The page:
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Why payments must be a CFO's strategic priority

Pierre-Edouard Jumel

Traditionally viewed as a cost center, payments have long been relegated to the sidelines by most CFOs and Finance Teams. When discussed, the focus often centers on cost reduction and fraud prevention, with little consideration for the strategic potential of payments.

Although this mindset has gradually shifted in recent years, entrenched beliefs take time to change. I engage with other CFOs and Finance Leads from companies of varying sizes and industries every week. More often than not, the conversation revolves around minimizing payment processing costs as much as possible.

On the one hand, I understand this perspective. A few years ago, I shared a similar view, seeing payments as a complex and opaque process at the end of the customer journey. Payments were costing the businesses I worked for a significant amount of money, eroding our margins. Naturally, the most pressing question was: 'How can we cut the cost of accepting payments?'

For those of us in finance roles, processing costs are (and will always be) at the top of our minds. But in 2024, that’s definitely not the only question you should ask concerning payments. 

Instead, the most ambitious and forward-thinking finance executives are asking: “How can we use payments to drive value creation or, in simpler terms, accelerate our growth and path to profitability, execute strategic priorities, fast-track international expansion, and build flexibility into our cost base?”

The answer to this question is typically the same: invest in an underlying payment infrastructure. Doing so will empower your business to use payments to boost revenue, reduce the overall cost of managing the payment stack, and drive operational excellence across the business.

You achieve this by first getting access to the tools needed to drive payment success at scale and without complexity. This includes driving higher conversion rates by offering more payment methods and a more seamless customer experience at checkout. It also includes using tools that improve authorization rates, such as smart routing, retries and fallbacks, adaptive 3DS, and network tokenization

You’ll also generate significant savings by eliminating gateways, fraud reduction, replacing cloud and security infrastructure, reducing the headcount necessary to build and maintain payments and automation integrations, and reducing the time spent managing payments data, resolving disputes, and reconciling transactions.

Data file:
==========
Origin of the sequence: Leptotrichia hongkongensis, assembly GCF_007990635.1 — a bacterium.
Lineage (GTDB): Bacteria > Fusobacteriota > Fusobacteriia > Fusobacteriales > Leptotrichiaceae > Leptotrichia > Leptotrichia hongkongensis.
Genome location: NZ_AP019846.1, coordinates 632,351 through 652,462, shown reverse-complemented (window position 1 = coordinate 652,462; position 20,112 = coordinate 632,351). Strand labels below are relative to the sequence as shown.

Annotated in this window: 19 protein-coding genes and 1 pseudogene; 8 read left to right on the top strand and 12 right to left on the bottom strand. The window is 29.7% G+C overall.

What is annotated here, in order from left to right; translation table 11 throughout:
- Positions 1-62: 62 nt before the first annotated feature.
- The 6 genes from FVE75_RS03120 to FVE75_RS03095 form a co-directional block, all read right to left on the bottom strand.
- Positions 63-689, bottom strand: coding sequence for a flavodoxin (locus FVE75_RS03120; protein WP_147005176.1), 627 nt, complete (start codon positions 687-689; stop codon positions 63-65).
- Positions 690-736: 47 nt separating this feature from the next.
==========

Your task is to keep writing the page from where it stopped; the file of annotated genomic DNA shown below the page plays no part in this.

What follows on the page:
In short, using a payment infrastructure lowers the total cost of ownership tied to the direct and indirect costs of processing payments, which have increased markedly in many businesses over the past decade. As a result, it can provide substantial fixed cost savings, turn fixed costs into variable components of your P&L, and ensure that your business can scale at the right pace and with the right level of overheads.

Another often overlooked advantage of optimizing payments is the value it brings to investors and shareholders. For private businesses aiming to go public, investing in de-risking the payment stack and facilitating more effective and efficient treasury and account closing processes enhances governance and bolsters exit readiness. For public companies, an investment in payments can unlock additional shareholder value. 

The definition of a cost center is a department or function within an organization that does not directly add to profit but still costs the organization money to operate. That’s not payments. Payments is a strategic asset to your business that can boost top and bottom lines and enable you to achieve your top priorities.

Use our ROI calculator to see how using Primer to optimize your payments can reduce costs, increase revenue, and accelerate your business growth.See how

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Head of Payments